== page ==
When I first began being interested in building my own computer, it was hard to understand the difference between different component standards. So I didn't really know what was best for my needs. This is especially true when dealing with storage. Currently, the two most popular hard drive interfaces are IDE/ATA and Small Computer Systems Interface, also known as SCSI. Both have their advantages and disadvantages. Most everyone that have tinkered with their PC has probably heard of these interfaces but most people know very little about the SCSI interface. When I started messing around with my computer, I had a basic concept of what IDE/ATA was and how it fit into the whole scheme of things. However, I only knew that SCSI existed but really didn't know much about it. I did know that it was expensive to implement.
It's not really just an interface, but more of a system level bus which makes it more advanced than IDE. It's similar to IDE in that you use a host adapter (controller) to connect a bunch of hard drives together. The difference is that each SCSI device works together with the system to manage the flow of data. SCSI is not just limited to hard drives but it can support all different types of devices. However, IDE is more commonly used because of the higher cost of SCSI. Also, the average user won't really benefit much from using SCSI. It's the higher end systems that benefit and use SCSI. Standardization has been a problem for both IDE/ATA and SCSI. It's always confusing to try to figure out what all the standards mean. This article will basically try to explain all the different types of SCSI standards and the features associated with them, as well as, look at the issues surrounding SCSI. Since there are many implementations of SCSI out there from various manufacturers, I'll try to look at SCSI in general. This is by no means a "How To" guide, but more of an explanation of the overall picture.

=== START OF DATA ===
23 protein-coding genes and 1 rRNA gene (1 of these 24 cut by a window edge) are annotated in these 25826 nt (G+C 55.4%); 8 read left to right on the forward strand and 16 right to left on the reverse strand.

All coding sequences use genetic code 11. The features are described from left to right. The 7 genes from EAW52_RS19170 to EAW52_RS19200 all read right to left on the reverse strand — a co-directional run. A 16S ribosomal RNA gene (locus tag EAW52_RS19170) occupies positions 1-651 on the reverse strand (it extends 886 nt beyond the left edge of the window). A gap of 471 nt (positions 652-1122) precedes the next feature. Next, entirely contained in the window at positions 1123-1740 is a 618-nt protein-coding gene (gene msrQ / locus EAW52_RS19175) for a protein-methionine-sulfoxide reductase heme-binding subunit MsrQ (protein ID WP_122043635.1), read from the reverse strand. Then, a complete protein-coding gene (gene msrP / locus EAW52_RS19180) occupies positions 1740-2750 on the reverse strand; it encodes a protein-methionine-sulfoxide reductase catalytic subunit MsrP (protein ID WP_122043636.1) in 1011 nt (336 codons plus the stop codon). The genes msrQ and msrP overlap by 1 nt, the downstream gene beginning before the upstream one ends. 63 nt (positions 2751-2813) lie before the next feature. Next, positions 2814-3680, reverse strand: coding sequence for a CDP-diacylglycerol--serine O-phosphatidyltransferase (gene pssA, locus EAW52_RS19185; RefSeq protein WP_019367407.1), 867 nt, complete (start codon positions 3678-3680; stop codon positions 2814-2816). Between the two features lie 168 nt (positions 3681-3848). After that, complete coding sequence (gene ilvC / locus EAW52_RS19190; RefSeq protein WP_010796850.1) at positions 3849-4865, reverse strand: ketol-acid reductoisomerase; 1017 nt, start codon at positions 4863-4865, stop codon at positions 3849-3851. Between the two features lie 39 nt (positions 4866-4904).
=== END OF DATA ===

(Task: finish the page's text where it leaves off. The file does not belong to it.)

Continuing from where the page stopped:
History of Small Computer Systems Interface (SCSI)
As I understand it, the first concepts of SCSI was thought up by Alan Shugart of Shugart Associates. He created a very early predecessor of SCSI, the Shugart Associates Systems Interface (SASI). Although it was very limited in its command set and capabilities, it was very revolutionary for its time. Shugart pushed to get SASI made into an ANSI standard, so it would be more widely used in the industry. Changes were made to the interface to improve it a bit, including the name change to SCSI. In 1986, the first SCSI standard was approved by ANSI. Since that first standard was approved, SCSI has evolved into the SCSI-2 and SCSI-3 standards. From the start, SCSI was designed to provide high level performance and expandability. In the next sections I'll try to explain the SCSI standards.